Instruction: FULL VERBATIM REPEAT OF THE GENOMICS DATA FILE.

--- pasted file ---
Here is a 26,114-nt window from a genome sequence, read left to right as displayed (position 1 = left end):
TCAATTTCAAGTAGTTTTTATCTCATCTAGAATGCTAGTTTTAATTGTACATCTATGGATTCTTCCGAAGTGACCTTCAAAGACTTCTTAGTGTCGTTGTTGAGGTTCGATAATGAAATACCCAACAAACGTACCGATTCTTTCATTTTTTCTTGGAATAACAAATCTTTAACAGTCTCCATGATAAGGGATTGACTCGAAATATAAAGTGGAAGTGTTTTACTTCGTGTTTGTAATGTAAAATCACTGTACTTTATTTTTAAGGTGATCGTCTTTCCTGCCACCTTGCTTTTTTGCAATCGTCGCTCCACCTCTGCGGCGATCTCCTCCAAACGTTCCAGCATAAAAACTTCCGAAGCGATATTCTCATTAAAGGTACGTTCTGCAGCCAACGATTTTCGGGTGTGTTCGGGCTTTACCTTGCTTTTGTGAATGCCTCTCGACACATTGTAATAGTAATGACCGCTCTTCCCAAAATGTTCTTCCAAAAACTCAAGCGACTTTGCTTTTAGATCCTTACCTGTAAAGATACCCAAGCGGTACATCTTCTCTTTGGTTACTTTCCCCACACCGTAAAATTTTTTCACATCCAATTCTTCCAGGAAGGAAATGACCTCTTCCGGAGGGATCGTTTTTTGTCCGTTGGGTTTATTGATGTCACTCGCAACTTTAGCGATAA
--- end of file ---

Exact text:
Here is a 26,114-nt window from a genome sequence, read left to right as displayed (position 1 = left end):
TCAATTTCAAGTAGTTTTTATCTCATCTAGAATGCTAGTTTTAATTGTACATCTATGGATTCTTCCGAAGTGACCTTCAAAGACTTCTTAGTGTCGTTGTTGAGGTTCGATAATGAAATACCCAACAAACGTACCGATTCTTTCATTTTTTCTTGGAATAACAAATCTTTAACAGTCTCCATGATAAGGGATTGACTCGAAATATAAAGTGGAAGTGTTTTACTTCGTGTTTGTAATGTAAAATCACTGTACTTTATTTTTAAGGTGATCGTCTTTCCTGCCACCTTGCTTTTTTGCAATCGTCGCTCCACCTCTGCGGCGATCTCCTCCAAACGTTCCAGCATAAAAACTTCCGAAGCGATATTCTCATTAAAGGTACGTTCTGCAGCCAACGATTTTCGGGTGTGTTCGGGCTTTACCTTGCTTTTGTGAATGCCTCTCGACACATTGTAATAGTAATGACCGCTCTTCCCAAAATGTTCTTCCAAAAACTCAAGCGACTTTGCTTTTAGATCCTTACCTGTAAAGATACCCAAGCGGTACATCTTCTCTTTGGTTACTTTCCCCACACCGTAAAATTTTTTCACATCCAATTCTTCCAGGAAGGAAATGACCTCTTCCGGAGGGATCGTTTTTTGTCCGTTGGGTTTATTGATGTCACTCGCAACTTTAGCGATAA